Randhaiche Lonche | Tendli Carrot Popaiche Lonche
Prep time: 30 mins + time to sun dry/dehydrate the vegetables – anywhere between 2-4 days
- 500 grams ivy gourd (tendli), quartered lengthwise
- 500 grams carrots, cut into thin slices, about 1″x1/4 inch
- 500 grams raw papaya, cut into thin slices, about 1″x1/4 inch
- 500 grams hog plums (ambade) deseeded and thinly sliced (optional) * see notes
Masala Powder/ Spice Blend (enough for 100 grams of dried vegetables)
- 20 long dried red chillies, deseeded (Use Bedgi or a mix of Bedgi and Kashmiri chillies)
- 1 teaspoonp mustard
- 1 teaspoon cumin
- 1/2 teaspoon peppercorns
- 1/2 teaspoon turmeric powder
- 1 teaspoon split yellow pigeon peas (tuvar/toor dal)
- 1 teaspoon split green gram (skinless) (moong dal)
- 1 teaspoon while sesame (til)
- 1 cup (240ml) water
- salt (we used table salt) * see notes
- 1/4 cup (60ml) vinegar (reduce or skip this quantity if you are using hog plums in the veg mixture)
- 1-2 tablespoons of sugar if required
- 100 ml of gingelly (sesame) oil * see notes
- 1 teaspoon mustard
- 2-3 green chillies cut into 1/4 inch pieces
- 8-10 cloves of garlic cut into pieces
- 1 inch ginger cut into small pieces
- 1/2 teaspoon asafoetida (hing)
- 10-15 curry leaves
Dehydrate/Sun-dry the vegetables:
1. In a bowl mix the cut vegetable pieces with generous amounts of salt (*see notes), cover with a well fitting lid so that no moisture gets in and keep aside in a clean, dry corner of your kitchen. Keep aside for 2 days and give it a good mix once a day.
2. After 2 days discard any excess water that gets released from the vegetables and spread the vegetables on a large baking sheet/plate lined with muslin cloth and sun dry them for 2-3 days or till they completely dry. *see notes
Make the salt-sugar-vinegar solution
Boil all the ingredients together for a few minutes (till the mixture comes to a full boil) and remove from heat. Cool completely.
Make the spice blend:
1. Dry roast all the ingredients mentioned under ‘Masala Powder/Spice Blend‘ one by one and grind them to a fine powder. The amount of this spice blend is enough for 100 grams of dried vegetables.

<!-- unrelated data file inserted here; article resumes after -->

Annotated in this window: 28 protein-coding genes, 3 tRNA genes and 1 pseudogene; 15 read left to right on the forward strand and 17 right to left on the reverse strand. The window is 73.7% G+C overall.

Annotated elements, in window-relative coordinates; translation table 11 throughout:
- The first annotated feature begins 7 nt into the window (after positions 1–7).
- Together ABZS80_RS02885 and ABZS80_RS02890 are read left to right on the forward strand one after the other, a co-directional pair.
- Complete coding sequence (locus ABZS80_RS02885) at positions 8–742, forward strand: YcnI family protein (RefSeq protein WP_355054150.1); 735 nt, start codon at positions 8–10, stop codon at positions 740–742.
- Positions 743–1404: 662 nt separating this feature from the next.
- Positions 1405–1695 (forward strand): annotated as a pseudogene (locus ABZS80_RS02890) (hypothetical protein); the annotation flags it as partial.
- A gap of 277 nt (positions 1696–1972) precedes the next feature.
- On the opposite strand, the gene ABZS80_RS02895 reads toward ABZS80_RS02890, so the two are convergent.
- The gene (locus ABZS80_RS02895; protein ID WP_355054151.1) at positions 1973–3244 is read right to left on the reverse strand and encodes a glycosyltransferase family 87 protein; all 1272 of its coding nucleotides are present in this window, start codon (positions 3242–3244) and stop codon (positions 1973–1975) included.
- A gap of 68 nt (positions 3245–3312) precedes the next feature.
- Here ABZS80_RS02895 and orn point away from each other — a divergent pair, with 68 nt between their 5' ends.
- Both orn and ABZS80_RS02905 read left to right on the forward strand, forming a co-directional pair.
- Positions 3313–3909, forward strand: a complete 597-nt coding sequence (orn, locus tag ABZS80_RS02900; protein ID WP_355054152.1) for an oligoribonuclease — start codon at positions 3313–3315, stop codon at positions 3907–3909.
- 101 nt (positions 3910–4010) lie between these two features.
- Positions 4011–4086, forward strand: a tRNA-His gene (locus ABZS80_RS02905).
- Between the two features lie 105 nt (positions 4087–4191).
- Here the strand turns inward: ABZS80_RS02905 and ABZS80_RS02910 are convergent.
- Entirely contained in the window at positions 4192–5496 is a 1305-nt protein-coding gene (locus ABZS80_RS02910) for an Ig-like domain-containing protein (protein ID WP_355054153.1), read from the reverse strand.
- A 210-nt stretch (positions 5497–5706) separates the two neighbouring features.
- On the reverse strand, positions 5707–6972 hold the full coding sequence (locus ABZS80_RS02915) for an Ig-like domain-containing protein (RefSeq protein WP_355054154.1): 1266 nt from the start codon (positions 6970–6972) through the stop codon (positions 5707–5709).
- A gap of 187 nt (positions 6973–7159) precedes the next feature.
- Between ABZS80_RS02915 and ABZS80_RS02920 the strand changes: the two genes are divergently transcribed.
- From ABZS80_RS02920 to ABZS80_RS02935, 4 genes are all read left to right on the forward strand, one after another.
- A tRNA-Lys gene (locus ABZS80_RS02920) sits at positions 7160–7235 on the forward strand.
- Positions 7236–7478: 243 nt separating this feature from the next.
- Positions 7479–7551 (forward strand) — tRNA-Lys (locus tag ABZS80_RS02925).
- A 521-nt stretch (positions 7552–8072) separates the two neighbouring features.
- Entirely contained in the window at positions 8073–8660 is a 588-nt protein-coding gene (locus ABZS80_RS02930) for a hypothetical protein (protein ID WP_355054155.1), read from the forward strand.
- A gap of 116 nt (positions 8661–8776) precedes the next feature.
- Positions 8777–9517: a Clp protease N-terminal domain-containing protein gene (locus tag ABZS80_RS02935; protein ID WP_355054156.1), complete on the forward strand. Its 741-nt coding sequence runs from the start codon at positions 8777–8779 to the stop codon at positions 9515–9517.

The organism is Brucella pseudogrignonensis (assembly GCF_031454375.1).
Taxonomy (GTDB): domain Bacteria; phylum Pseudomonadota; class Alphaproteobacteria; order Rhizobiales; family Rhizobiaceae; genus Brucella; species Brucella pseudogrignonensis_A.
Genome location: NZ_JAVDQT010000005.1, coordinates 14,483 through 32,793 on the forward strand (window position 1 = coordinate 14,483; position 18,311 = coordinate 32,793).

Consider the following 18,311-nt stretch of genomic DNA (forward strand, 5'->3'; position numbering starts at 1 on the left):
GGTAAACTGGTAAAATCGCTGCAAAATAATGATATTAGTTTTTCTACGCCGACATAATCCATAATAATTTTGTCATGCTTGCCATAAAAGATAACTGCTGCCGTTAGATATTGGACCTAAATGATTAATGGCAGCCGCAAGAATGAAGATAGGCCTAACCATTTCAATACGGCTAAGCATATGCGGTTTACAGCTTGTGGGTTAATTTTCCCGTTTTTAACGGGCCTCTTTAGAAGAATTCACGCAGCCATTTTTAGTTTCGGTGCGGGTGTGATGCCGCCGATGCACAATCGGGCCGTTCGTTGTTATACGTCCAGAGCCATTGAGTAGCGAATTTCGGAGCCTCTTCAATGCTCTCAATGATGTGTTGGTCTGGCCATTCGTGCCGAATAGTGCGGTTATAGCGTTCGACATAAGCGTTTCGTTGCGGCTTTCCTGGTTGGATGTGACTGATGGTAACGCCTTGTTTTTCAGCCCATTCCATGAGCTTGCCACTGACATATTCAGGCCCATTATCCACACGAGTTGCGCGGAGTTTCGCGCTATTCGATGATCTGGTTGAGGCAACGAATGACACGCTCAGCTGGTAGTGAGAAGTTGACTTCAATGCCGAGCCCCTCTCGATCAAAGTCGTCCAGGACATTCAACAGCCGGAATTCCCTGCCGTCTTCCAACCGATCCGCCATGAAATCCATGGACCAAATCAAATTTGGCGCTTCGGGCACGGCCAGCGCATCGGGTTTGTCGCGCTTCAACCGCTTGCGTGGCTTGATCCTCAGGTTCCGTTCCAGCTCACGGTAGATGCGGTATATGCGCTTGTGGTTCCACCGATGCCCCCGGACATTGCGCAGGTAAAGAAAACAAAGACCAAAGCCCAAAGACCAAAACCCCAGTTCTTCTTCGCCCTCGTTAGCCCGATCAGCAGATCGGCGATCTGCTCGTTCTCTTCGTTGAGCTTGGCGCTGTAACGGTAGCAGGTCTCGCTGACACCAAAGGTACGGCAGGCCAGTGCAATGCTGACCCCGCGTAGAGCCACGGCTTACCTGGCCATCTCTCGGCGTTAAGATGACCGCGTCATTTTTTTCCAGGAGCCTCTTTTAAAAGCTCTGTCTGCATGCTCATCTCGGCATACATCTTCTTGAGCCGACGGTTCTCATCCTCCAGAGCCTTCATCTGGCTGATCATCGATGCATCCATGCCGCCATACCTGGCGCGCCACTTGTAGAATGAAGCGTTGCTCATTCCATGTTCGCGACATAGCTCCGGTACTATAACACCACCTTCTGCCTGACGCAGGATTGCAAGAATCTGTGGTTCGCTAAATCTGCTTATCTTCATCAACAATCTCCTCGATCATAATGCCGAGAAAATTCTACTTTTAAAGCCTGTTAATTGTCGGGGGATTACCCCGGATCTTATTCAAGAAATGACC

2. In a bowl, add the spice blend to the dried vegetables (100grams) and mix well. Add the salt-sugar-vinegar mixture little by little and keep. Mix the vegetables with masala powder and add the water solution little by little and mix it well. Cover the bowl and keep it overnight.
Temper/Season the pickle:
In a small tempering pan heat the sesame oil. When it is hot, add the mustard and when they stop spluttering add these ingredients one by one in this order – garlic, ginger, green chillies, asafoetida (hing) and curry leaves stirring them for a couple of seconds after each addition. Let the curry leaves fry for a few seconds and then remove this pan from the heat and allow to cool
Once the oil has cooled, add this tempering to the vegetables, mix and transfer into a clean, dry, sterilized glass or ceramic jar. For a longer shelf life refrigerate the pickle.
1. The hog plums are optional. Instead of using them you can use vinegar
2. If thoroughly dried in the sun the dried vegetable mixture can be stored (at room temperature) in an airtight container for about 6 months in order to prepare the pickle any time you like. A reader has tried drying the vegetables in the sun. Here is her experience “Tried the pickle and came out very well. Thanks Shireen. Do not have hot sun so dried the vegetables in the oven. Turned on oven to 150F for a few minutes and then turned off and left the light on. Did this every day for four days, worked perfectly.”
3. The salt to be used for the vegetables before drying them is an approximation. At least 2-3 tablespoons of fine salt is used for every 500 grams of vegetables.
4. The amount of salt to be added to the salt-sugar-vinegar solution should be adjusted according to the amount of salt added to the vegetables before drying them.
5. This pickle needs gingelly oil is which is the Indian version of sesame oil. Do not use the oriental one used for Chinese food..that is totally different. If you are living outside India you can look for gingelly/sesame oil in any Indian store. It would be stocked alongside mustard oil and coconut oil usually.